My house is on three floors, it has central air conditioning, the
thermostat is on the middle level, and there's an exhaust fan on its own
thermostat in the attic. When the temperature is comfortable on the
middle floor, it's too warm on the top level. It's a bit cooler on the
What's the most effective, assuming any of them is effective, of the
1. Partly close the incoming air vents on the middle floor and possibly
the ground floor. The theory: a relatively larger portion of cooled air
will go to the top floor.
2. Hang a ceiling fan in the stairway between the second and third
floors to push the air upwards.
3. Hang a ceiling fan in the stairway between the second and third
floors to push the air downwards.
That is the easiest, cheapest, and can be very effective. Do that first.
You already have air moving in the stairways. Take a candle and hold it
near the floor. Watch the flame as you slowly move it towards the top. It
is easier to boost the hot air moving up that to boost cold air coming down.
After you do step one, experiment with a simple box fan to see what benefits
The most effective way is to have three systems or zones. It also may
be rather expensive. I plan on going that route when I replace my system.
The problem with #1 is it may cause problems and even damage your system
with too high resistance.
I would say #2 & #3 is not likely to work, but if the room arrangements
are just right it may. Keep in mind that if it does push cooler air up it
also means that the air pressure will be a little higher up there keeping at
lest some of the cooler air from the A/C from getting up there through the
existing ducts. It might make more sense to push the warmer air down to the
My suggestion for something that would work, would be to have a
professional HVAC do the manuals (maybe just the "D" in this case.
This common situation can be improved by running the evaporator fan
continuously. The fan speed for best balance between cost and effectiveness
can be determined experimentally. Reducing the heat gain in the upper floors
blower motor may be adjustable or go to a bigger or faster motor or
larger blower. if the blower is belt driiven often a easy pulley and
belt change is all thats needed. although in the winter too much
airflow can cause drafts.
to reduce heat gain close blinds stuff like that.
do you have air returns from the 3rd floor?
First, I would check all the ducts and returns to understand what's
there and make sure it's all connected. Very common to find tape
that's come off and a duct that's become seperated.
Then figure out how the ducts are run and which downstairs registers
are on the same ducts as upstairs. Then you can try closing off a
couple downstairs registers where it's likely to do the most good in
providing additional flow for upstairs.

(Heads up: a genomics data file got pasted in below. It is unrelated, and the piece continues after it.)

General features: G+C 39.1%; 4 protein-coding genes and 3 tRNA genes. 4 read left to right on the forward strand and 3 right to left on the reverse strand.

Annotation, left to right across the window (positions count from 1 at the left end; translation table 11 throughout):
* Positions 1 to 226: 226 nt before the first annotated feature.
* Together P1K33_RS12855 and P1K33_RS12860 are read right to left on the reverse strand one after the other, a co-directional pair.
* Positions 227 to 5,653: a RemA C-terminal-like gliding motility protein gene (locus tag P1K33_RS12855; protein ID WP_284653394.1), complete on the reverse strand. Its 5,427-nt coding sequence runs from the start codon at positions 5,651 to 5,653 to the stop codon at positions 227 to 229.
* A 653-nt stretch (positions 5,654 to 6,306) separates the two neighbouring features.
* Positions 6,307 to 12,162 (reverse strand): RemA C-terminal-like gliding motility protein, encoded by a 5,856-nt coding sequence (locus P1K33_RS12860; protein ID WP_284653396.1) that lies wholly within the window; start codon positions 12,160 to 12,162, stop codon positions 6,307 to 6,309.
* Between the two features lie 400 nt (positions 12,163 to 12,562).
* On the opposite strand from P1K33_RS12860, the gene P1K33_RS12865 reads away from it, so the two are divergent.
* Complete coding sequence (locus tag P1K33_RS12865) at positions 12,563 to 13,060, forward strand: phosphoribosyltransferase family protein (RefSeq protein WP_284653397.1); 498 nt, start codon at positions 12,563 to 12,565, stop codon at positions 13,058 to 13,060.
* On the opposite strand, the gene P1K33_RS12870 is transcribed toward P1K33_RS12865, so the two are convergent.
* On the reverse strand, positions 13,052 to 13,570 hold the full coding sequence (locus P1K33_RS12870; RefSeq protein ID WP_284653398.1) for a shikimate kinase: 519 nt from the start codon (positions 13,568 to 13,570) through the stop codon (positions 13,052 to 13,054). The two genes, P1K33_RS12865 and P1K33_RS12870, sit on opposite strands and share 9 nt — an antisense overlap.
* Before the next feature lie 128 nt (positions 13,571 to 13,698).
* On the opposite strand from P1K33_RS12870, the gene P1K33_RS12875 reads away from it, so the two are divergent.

Also, check out the size of the upstairs returns and make sure they are
open. Try taking off the grills for a couple of days. I did that and
it made a noticeable difference. Inspect the returns. These typically
use the bays between walls for passage and some times they aren't
completely open, due to poor installation and the installer having not
made complete cutouts all the way along the path, etc.
I agree with the advice about possibly adding another return, or larger
grill opening, if possible. Consider adding a radiant barrier in the
attic, which can help.
There also are booster fans, of 2 types. One gets inserted into the
duct serving upstairs in the basement and is wired into the furnace
blower. The other sits over the register, has a sail switch that
turns it on. I installed the first type on my system and it made a
noticeable difference, though it's not a total solution.
Unfortunately, I agree with Joseph that the best solution is a multiple
zone system. Many of these single zone systems would work better if
the installers did the job correctly during construction. But too
often there are not enough returns, supply ducts for upstairs and it's
very hard to fix later.
Thanks to everyone for all the suggestions. Just to follow up:
There is a return on the third floor, at the top of the stairs.
Air is coming into the rooms quite strongly, so that isn't the problem.
I lit a candle and held it over one of the vents, and the flame got
brighter and roared. I held it near the return, and the flame leaned
noticeably toward the return, and its smoke got sucked right on.
Strange thing: while bringing the candle closer to a vent made the flame
brighter and more violent, bringing it closer to the return caused it to
get weaker and weaker. Holding it steady next to the grill, I saw it
barely stay alive, and finally die. Why would that be, I wonder. I would
think that fast moving air would be fast moving air, whether headed into
or out of a duct.
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